Optimizing a website's performance is an important part of ensuring a website shows up high in search results
SEO optimization, or simply SEO, is a collection of practices for helping search engines determine what kind of information is offered on a website, and by extension, enabling users who are looking for that information to find it. SEO stands for 'search engine optimization.'
In practice, SEO basically boils down to publishing quality content and then making the most of that content by aligning the text with the way users are searching for that kind of content. It's much more than simply stuffing content full of keywords*; SEO-optimized sites have clear and direct titles, helpful section headers, descriptive file names and alt tags for images, and easy-to-understand site hierarchies.
From a search engine's perspective, it is important to make it easy for users to find the information they need, so a website's user experience is very important. Site performance is a big part of user experience; it is frustrating for the user when they have to wait for pages to finish loading.
*Keyword stuffing is the practice of using keywords multiple times in content to an unnatural degree in an attempt to gain an advantage in search engine rankings. Google no longer considers the frequency with which keywords are used to be relevant and sometimes penalizes sites for clear instances of keyword stuffing.
When a user performs a search using a search engine, the search engine generates a list of websites that are put in order from most likely to least likely to fulfill the query. This list is typically divided into a series of results pages (or SERPs) listing websites that may answer the user's query, and usually there are 10 results per SERP. Most users will not go past the first page of search results, opting instead to refine their search and try again. For this reason, the goal of most SEO experts is to get the website they are managing into the top 10 search results for the queries they are targeting.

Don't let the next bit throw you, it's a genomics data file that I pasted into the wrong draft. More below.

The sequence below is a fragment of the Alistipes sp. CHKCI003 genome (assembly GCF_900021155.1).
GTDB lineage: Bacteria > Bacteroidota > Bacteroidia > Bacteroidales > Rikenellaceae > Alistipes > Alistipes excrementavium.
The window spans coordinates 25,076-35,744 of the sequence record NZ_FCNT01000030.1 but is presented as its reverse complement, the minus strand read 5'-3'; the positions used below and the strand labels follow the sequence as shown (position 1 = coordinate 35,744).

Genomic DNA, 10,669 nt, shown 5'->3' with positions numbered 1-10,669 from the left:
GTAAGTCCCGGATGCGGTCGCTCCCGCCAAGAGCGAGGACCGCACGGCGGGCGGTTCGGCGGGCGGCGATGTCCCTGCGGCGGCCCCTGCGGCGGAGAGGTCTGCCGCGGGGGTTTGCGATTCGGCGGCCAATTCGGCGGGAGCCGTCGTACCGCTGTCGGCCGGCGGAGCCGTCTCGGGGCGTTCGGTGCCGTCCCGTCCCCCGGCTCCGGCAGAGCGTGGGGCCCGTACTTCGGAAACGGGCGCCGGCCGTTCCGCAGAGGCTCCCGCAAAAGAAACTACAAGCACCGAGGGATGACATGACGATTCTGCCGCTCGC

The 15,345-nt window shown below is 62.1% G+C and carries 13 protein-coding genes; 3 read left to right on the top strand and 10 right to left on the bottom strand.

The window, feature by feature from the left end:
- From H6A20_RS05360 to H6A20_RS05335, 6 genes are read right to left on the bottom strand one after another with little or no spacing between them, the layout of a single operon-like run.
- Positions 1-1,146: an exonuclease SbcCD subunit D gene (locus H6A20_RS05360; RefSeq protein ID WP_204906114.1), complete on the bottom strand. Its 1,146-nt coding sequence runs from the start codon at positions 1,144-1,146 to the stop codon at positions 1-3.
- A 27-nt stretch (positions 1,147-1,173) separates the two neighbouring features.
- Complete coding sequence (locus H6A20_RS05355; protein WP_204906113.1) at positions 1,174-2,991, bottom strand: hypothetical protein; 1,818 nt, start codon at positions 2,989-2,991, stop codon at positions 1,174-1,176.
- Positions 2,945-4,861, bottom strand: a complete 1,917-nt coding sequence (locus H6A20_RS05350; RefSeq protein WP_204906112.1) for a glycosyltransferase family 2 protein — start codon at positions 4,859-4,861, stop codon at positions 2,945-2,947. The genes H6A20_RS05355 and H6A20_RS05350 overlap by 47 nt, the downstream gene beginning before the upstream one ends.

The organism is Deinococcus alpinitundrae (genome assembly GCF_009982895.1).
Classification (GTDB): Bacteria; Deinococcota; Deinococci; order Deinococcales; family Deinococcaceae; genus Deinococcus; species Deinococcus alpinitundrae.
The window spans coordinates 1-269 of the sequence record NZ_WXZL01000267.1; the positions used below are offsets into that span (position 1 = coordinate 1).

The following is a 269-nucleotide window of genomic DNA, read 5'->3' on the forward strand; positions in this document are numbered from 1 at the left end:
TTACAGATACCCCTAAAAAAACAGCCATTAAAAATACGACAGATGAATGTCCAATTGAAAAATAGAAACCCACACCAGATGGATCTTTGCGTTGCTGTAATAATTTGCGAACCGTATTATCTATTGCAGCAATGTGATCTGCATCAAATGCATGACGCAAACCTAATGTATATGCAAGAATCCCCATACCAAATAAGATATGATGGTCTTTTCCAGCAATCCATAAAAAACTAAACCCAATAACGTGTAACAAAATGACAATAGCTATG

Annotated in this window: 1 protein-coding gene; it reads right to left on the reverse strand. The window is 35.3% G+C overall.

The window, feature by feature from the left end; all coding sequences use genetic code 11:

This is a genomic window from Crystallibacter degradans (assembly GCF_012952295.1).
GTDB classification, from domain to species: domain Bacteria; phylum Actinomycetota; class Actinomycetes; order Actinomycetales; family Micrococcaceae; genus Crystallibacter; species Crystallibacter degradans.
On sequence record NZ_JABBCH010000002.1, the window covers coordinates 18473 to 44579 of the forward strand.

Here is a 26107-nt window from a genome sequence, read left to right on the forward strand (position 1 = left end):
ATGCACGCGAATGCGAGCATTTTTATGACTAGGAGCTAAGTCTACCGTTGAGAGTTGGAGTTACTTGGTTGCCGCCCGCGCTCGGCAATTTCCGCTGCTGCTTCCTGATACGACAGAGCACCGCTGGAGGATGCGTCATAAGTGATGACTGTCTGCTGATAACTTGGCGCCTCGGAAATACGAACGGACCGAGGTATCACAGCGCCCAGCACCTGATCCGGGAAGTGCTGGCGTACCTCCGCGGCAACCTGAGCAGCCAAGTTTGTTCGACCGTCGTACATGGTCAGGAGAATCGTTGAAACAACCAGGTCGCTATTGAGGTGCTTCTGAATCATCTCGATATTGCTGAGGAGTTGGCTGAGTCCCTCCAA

A website will rank higher or lower in search engine results depending on a number of factors, including how relevant it is for the query and how authoritative the search algorithm considers the website to be. By optimizing a website for search, website owners can make sure their content shows up as high as possible in search rankings, making it more likely that users will click.
In the West, Google dominates the search engine market, and because of this Google's algorithms are largely what determine SEO best practices. In North America, Google has close to 90% of all searches, with Bing and Yahoo search taking up most of the rest of the market. However, in other parts of the world, other search engines hold sway; for instance, Baidu is the main search engine in China.
In 2010, Google announced that site speed would be factored into their search rankings. Since that time, site performance has grown more influential, and optimizing for performance is now a large part of optimizing for SEO. In their initial announcement of site speed as a ranking factor, Google emphasized the perspective of the user, and how a slow website adversely impacts the user's experience. Google also pointed out that users were less likely to stay on websites that loaded slowly. (This would imply that users were therefore less likely to stay long enough to get their query answered.)
Google does not reveal details about its search algorithms, so it is difficult to quantify exactly how much site speed affects SEO. However, website usability and the overall user experience are certainly crucial, especially for mobile devices, and Google's own research has shown that 53% of mobile sites are abandoned altogether if they take longer than 3 seconds to load.
After reading this article you will be able to:
Performance and Conversion Rates
How to Make a Site Mobile Friendly
What is an Image Optimizer?
Why Site Speed Matters
What is Latency?